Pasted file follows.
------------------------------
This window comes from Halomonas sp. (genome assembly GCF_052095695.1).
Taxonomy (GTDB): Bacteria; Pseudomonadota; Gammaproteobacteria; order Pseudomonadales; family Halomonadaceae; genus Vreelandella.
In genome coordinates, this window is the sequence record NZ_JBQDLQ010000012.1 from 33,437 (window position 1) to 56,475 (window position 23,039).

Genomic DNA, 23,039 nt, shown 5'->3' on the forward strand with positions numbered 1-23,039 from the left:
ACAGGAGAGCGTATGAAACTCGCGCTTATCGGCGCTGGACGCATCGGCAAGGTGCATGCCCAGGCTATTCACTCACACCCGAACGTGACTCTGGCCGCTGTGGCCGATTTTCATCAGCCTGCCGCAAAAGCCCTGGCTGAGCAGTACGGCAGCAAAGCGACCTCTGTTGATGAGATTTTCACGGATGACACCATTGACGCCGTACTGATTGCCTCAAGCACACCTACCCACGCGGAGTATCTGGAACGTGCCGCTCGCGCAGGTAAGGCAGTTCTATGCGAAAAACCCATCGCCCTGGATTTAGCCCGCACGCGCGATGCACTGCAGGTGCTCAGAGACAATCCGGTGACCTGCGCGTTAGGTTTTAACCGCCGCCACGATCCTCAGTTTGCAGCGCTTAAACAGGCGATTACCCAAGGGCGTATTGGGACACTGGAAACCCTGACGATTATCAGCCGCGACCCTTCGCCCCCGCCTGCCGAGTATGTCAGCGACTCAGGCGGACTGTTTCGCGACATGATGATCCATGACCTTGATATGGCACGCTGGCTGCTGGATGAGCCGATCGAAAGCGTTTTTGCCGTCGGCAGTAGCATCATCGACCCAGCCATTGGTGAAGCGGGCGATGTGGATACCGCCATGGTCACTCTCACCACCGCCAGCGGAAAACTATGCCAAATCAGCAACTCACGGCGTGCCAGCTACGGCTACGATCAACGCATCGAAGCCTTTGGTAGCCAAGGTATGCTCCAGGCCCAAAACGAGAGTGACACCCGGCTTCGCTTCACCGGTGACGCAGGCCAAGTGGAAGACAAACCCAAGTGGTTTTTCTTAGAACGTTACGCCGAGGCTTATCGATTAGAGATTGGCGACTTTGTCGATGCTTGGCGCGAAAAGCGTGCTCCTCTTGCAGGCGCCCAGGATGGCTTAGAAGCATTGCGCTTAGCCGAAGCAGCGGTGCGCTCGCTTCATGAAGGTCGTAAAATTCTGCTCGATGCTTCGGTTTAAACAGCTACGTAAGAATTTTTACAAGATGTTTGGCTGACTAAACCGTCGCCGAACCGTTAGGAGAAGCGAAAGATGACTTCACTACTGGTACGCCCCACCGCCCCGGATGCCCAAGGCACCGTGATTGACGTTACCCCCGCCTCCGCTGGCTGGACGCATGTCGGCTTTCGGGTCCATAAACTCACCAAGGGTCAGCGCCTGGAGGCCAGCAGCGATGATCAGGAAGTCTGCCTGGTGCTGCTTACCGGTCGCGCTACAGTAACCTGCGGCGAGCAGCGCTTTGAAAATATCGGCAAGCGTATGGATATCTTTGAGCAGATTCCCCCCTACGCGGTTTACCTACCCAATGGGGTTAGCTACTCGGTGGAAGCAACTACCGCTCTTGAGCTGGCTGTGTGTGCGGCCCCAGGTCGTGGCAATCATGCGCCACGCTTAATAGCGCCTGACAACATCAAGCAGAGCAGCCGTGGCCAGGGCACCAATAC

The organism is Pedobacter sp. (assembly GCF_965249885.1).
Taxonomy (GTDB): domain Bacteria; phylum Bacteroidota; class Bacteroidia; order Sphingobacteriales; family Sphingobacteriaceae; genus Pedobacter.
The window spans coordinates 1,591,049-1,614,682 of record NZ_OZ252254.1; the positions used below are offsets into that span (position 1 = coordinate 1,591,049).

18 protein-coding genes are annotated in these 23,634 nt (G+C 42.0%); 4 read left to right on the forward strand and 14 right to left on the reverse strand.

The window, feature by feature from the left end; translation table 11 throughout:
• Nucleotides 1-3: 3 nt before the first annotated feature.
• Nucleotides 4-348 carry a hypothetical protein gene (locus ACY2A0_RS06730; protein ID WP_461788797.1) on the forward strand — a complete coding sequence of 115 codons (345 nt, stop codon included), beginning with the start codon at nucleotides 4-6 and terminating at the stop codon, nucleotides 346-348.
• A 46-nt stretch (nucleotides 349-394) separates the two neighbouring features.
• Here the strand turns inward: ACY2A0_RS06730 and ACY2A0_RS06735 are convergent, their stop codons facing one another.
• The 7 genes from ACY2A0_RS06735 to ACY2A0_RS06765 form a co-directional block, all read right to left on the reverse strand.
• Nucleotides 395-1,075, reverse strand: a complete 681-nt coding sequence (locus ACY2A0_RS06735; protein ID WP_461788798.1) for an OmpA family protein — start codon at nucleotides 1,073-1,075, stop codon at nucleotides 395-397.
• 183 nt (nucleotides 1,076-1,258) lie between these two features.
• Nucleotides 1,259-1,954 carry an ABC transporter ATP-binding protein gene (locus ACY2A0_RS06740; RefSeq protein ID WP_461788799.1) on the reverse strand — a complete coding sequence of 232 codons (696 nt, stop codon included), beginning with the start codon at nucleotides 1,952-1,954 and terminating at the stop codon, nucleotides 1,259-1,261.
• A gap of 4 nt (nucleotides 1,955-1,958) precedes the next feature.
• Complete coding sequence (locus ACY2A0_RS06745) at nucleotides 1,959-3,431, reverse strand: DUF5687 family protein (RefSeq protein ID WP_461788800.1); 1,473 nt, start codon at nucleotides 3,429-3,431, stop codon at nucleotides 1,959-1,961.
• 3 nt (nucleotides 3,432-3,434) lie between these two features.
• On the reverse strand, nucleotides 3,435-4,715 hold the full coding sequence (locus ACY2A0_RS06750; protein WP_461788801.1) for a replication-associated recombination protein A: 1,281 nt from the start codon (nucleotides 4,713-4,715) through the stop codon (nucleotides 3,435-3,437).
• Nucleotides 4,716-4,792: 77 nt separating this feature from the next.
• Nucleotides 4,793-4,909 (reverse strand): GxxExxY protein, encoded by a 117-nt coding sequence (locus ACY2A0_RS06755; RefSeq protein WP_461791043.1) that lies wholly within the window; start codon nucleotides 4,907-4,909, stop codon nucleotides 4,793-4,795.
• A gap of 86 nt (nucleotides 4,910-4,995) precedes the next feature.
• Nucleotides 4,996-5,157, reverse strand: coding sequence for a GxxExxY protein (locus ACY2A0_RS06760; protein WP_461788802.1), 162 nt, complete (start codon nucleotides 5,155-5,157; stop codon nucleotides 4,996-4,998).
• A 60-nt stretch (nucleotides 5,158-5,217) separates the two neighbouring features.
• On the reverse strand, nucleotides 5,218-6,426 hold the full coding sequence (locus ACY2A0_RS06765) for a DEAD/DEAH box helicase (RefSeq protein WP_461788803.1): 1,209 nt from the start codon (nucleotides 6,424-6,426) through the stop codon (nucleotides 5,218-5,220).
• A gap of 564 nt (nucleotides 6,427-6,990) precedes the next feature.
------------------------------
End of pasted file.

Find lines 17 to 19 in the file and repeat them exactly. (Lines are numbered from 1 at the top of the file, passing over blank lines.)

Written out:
• 183 nt (nucleotides 1,076-1,258) lie between these two features.
• Nucleotides 1,259-1,954 carry an ABC transporter ATP-binding protein gene (locus ACY2A0_RS06740; RefSeq protein ID WP_461788799.1) on the reverse strand — a complete coding sequence of 232 codons (696 nt, stop codon included), beginning with the start codon at nucleotides 1,952-1,954 and terminating at the stop codon, nucleotides 1,259-1,261.
• A gap of 4 nt (nucleotides 1,955-1,958) precedes the next feature.